Ai Editorial: Chargeback guarantee + higher approval rates – is it for real?

First Published on 23rd November, 2018

Ai Editorial: As more fraud-related solutions get introduced, the promise of protection against chargebacks is getting stronger. What needs to be evaluated before opting for the same, probes Ritesh Gupta

 

Managing fraud liability and availing chargeback (a forced transaction reversal initiated by the cardholder’s bank) guarantee on every transaction approved at first go comes across as an attractive option when considered from a merchant’s perspective.

Whether there can be 100% prevention of chargebacks remains an interesting discussion, still merchants such as airlines have to work on a risk mitigation plan to cut down on the same.

According to Chargebacks911, chargebacks are caused by criminal fraud (1-10%), friendly fraud (50-80%), or merchant error (20-40%).

Liability shift 

As more fraud-related solutions get introduced, the promise of protection against chargebacks is getting stronger.

But is there any hidden factor that needs to be considered? What needs to be evaluated before opting for the same?

One of the factors is cost vs. chargeback protection.

“Some fraud solutions in the market today offer a guaranteed chargeback protection, which means that they will take financial responsibility for any approved order that turns out to be fraudulent. This shifts the liability away from merchants and onto these fraud specialists,” says Justin Lie, CashShield’s CEO. “However, not all e-commerce merchants will choose to take up the chargeback protection service, depending on their existing chargeback rates and business goals. For example, some solutions factor in the chargeback protection by increasing the cost of service, and a merchant with low chargeback rates may consider their fraud cost lower than the cost of deploying a chargeback protected fraud serviced.”

The cost of the chargeback protected service will be one of the important considerations - if the merchant ends up losing more on cost with the liability shift, then perhaps the merchant would be better off without the chargeback protection.

Second factor is the risk appetite of an e-commerce organization.

A shift in liability might also mean that the merchant would be open to accepting more risk, and therefore more fraud. With that in mind, the travel merchant must consider their risk appetite, whether or not accepting more risk is possible, or if their main goal is to minimize fraud as much as possible. At the same time, fraud rates must still be kept at an acceptable level and not be left too high, or the merchant may be left with warnings and suspensions from card issuers.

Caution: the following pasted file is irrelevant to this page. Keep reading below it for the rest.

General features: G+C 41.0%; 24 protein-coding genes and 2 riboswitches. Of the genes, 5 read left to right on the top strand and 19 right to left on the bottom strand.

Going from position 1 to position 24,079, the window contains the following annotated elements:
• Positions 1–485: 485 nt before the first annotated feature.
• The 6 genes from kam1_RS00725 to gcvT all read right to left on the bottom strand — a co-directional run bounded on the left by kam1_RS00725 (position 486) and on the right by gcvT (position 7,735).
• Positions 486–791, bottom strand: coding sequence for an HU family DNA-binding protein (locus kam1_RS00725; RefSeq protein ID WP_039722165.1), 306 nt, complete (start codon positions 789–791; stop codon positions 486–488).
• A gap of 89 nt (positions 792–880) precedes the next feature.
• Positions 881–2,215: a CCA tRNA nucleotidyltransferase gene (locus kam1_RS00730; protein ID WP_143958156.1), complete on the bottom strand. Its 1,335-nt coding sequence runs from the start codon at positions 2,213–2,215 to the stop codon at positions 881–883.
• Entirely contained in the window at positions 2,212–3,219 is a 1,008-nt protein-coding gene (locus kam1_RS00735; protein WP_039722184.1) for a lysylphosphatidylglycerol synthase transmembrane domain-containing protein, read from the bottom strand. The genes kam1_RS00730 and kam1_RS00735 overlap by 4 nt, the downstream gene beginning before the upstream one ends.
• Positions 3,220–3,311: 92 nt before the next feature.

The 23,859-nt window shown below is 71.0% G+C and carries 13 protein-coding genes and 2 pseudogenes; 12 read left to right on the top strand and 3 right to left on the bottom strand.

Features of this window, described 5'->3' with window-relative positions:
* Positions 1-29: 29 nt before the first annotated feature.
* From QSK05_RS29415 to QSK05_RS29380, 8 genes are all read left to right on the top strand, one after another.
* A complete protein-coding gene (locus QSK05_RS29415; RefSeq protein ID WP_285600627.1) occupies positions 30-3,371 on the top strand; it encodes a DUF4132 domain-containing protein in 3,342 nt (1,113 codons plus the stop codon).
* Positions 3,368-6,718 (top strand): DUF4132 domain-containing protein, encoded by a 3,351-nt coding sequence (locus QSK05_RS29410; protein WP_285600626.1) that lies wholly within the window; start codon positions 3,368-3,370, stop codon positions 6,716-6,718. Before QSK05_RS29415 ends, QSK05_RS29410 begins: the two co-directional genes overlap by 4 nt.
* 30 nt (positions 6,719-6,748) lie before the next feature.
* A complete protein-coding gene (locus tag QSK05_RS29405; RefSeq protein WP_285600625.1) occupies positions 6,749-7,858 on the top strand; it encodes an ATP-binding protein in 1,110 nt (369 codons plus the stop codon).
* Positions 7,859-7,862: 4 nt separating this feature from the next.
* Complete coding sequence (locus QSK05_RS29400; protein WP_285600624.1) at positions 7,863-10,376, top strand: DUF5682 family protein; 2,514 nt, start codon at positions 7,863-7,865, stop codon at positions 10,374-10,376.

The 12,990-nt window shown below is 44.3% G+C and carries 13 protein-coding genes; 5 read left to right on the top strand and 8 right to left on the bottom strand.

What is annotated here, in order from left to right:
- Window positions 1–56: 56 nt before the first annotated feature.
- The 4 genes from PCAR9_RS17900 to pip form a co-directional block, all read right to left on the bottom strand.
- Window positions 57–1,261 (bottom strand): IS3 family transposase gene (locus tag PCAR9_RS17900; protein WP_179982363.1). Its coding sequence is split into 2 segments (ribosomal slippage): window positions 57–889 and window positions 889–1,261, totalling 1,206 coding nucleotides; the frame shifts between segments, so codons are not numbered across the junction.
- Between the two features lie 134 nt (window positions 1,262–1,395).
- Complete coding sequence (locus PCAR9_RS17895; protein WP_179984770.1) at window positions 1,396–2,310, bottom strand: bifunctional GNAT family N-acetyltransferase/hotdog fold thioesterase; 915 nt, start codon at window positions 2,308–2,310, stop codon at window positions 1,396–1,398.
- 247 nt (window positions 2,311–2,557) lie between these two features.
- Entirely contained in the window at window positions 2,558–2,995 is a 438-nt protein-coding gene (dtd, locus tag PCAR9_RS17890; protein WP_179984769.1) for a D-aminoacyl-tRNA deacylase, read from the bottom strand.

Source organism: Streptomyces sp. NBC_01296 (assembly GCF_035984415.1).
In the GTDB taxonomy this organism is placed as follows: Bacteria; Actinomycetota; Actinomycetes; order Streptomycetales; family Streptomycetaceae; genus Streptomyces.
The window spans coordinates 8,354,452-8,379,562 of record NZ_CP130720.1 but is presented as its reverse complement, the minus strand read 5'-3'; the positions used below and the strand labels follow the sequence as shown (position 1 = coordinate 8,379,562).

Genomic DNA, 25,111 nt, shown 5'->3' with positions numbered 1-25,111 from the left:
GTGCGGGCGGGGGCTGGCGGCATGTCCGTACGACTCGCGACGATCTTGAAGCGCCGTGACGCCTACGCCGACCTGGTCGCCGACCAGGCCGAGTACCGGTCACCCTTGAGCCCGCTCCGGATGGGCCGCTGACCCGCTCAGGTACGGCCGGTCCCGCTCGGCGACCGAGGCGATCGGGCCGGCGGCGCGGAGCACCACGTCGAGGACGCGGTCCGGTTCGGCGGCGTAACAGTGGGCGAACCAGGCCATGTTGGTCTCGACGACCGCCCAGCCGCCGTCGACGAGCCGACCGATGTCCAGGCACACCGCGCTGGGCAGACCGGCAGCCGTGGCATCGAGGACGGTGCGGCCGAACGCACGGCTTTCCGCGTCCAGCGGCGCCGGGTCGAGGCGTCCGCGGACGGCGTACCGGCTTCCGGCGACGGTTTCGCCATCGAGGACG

Focus shouldn’t be only on “guarantee” 

One can’t ignore the significance of accurately detecting fraud attempts and stopping fraudsters from succeeding in whatever they intend to do.

As specialists at Chargebacks911 point out, merchant errors which can be rather simple and inadvertent need to be curbed. For friendly fraud, a key option for merchant is to strategically argue unlawful chargebacks when they're issued. Each chargeback dispute conveys a powerful message to the issuing bank, asserts Chargebacks911. It also points out by doing so merchants end up restoring their innocence and also improving their association rapport with the issuer. Eventually a merchant freed of any apparent fault are subjected to lesser friendly fraud chargebacks.

In case of criminal fraud, the blend of machine learning with human forensics needs to deliver.

Deploying a multi-disciplinary approach combining different technologies - both supervised and unsupervised machine learning -  would better equip merchants to deal with fraud management. Unsupervised machine learning can be used to learn on the fly and identify fraudulent patterns even without having been trained with historical data, i.e. able to identify unknown fraud attacks. 

Machine learning systems are meant to be an improvement from rule-based systems, to reduce reliance on hard rules and to filter out fraud while passing more genuine users. However, machine learning systems only provide probability scores - or fraud scores - and would still require a team of manual reviewers to make sense of the score and thereafter a decision to pass or reject a transaction.

 

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